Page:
Hugh Hefner's butler says Playboy women asked him to take photos of them because they didn't trust 'creepy people' in the Mansion
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To many, the Playboy Mansion is considered a place of great wrongdoing. But one man who worked there for nearly 20 years actually rather enjoyed it.
Dr. Bryant Horowitz worked inside the notorious property from 1997 to 2016 as one of Hugh Hefner's butlers after getting the job through another employee, who put in a good word for him.
During his first few months, the now-college professor says he worked there 'about three or four times', mostly at parties, but that role became more frequent in February 1998 as he trained at the mansion.
He eventually worked full-time for around five years of his near-20 year stint at the mansion. Being on call five days a week as a butler to Hugh Hefner meant that Horowitz saw the famous founder on a regular basis.
He got to go into the most private parts of the mansion, and saw things 'nobody else does', but in contrast to some of Playboy's former models and employees - who have made serious and shocking allegations about the founder - Horowitz is full of praise for his former boss.
"He was a great person. He is not the person that some of the girls have made him out to be, especially since he can't defend himself after his death," Horowitz told UNILAD.
Horowitz went on to describe Hef as a 'wonderful guy', though he echoed some of the other former employees and associates UNILAD has spoken to for this series about Hef being a 'perfectionist'.
"As long as everything was going his way, which he expected it to," Horowitz said, "he was kind and he was funny; he just loved being surrounded by people and having a good time."
Horowitz admits there were some issues in the mansion, but in stark contrast to some of the other allegations that have emerged since Hefner's passing, he did not point any blame at his door.
"When you talk about questionable behaviour, a lot of that came from the girls who came in there - not grateful for the opportunity, trying to get fame," he said.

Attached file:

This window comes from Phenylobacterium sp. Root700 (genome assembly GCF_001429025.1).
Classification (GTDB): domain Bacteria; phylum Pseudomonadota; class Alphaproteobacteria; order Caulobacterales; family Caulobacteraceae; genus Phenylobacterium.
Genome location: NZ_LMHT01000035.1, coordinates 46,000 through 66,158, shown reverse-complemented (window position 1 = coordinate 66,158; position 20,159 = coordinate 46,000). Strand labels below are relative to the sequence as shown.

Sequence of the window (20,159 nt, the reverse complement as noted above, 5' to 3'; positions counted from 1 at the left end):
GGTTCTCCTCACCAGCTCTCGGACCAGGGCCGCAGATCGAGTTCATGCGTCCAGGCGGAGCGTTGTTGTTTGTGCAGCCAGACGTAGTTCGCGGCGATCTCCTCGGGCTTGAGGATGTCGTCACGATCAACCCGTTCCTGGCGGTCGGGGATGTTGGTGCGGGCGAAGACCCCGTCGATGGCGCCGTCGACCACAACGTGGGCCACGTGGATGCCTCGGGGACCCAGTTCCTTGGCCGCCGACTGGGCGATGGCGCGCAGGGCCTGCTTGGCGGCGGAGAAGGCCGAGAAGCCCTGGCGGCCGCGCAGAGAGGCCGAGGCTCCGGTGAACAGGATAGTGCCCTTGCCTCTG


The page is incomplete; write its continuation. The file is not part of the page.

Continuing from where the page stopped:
Horowitz saw 'illicit drug use' and fighting in the mansion, but claims this had nothing to do with Hefner.
His claims bear similarities to those made by Hefner's ex-girlfriend, Melissa Howe, who told UNILAD how some women in the mansion 'picked to do drugs' - though she alleged this was to forget their encounters with Hef.
The former butler argues the Playmates actually seemed to trust him - and other butlers in the mansion.
"There were a couple of times when some of the girls would say something like, 'Hey, I need to take photos', I don't trust some of these creepy people around here," he said.
"That was commonplace for us because they knew which ones they could trust, we weren't going to do anything with it."
One of the most talked-about parts of mansion life are the parties that were held there - and what exactly went down behind closed doors.
Horowitz said there were different types of parties at the mansion, from 'smaller' ones to the 'big ragers'. These big parties were known as the 'Hef parties', with Horowitz saying staff would be 'planning them for weeks'.
"It would be anywhere from 600 to 1400 people that spent time mostly in the backyard - it would be crazy," he says.
"The parties would start about eight o'clock. A lot of times you would have girls dressed up in nothing but body paint.
"They would be handing out jello shots, you had anywhere from four to six full bars, lots of loud music and dancing, and the parties would go till about 3am."
But while many of the stories that have come out about the mansion and its infamous parties over the years have been controversial, Horowitz said a typical Friday, Saturday and Sunday night would actually be quite laid back, seeing Hefner watch movies with the Playmates.
When asked about the allegations, including that Playmates would sleep with Hefner to be named Playmate of the Year, Horowitz was not having it.
"It makes me feel uneasy when people try to blame him for doing things that he didn't do, for dragging his name through the mud, for ruining his character," the former butler said.
"This whole narrative about how he pitted them [Playmates] against each other is completely false."
READ MORE FROM STRIPPED BACK:
Due to the authority that butlers in the mansion had, serving drinks, food, and catering to essentially anything Hefner and co. wanted, Horowitz said the staff 'got to see what happens behind closed doors'.
And while he's confident Hefner didn't do the shocking things described in podcasts, films and documentaries - that doesn't mean he was always entirely appropriate.
"Were there times when he put a hand on their [Playmates] back or a little lower just to say hi? Yes," Horowitz said.
"I'm not going to dismiss that, it was the culture of times, but if you are thinking about people that are predatory, that was never the intent [from Hefner].
"It was always with admiration and love.
"Hef was as he was in interviews: he was a classy man. He respected women."
UNILAD's new Stripped Back series is released from May 1 and takes us back into the Playboy Mansion, featuring interviews with a variety of people who spent time working and living there with Hugh Hefner.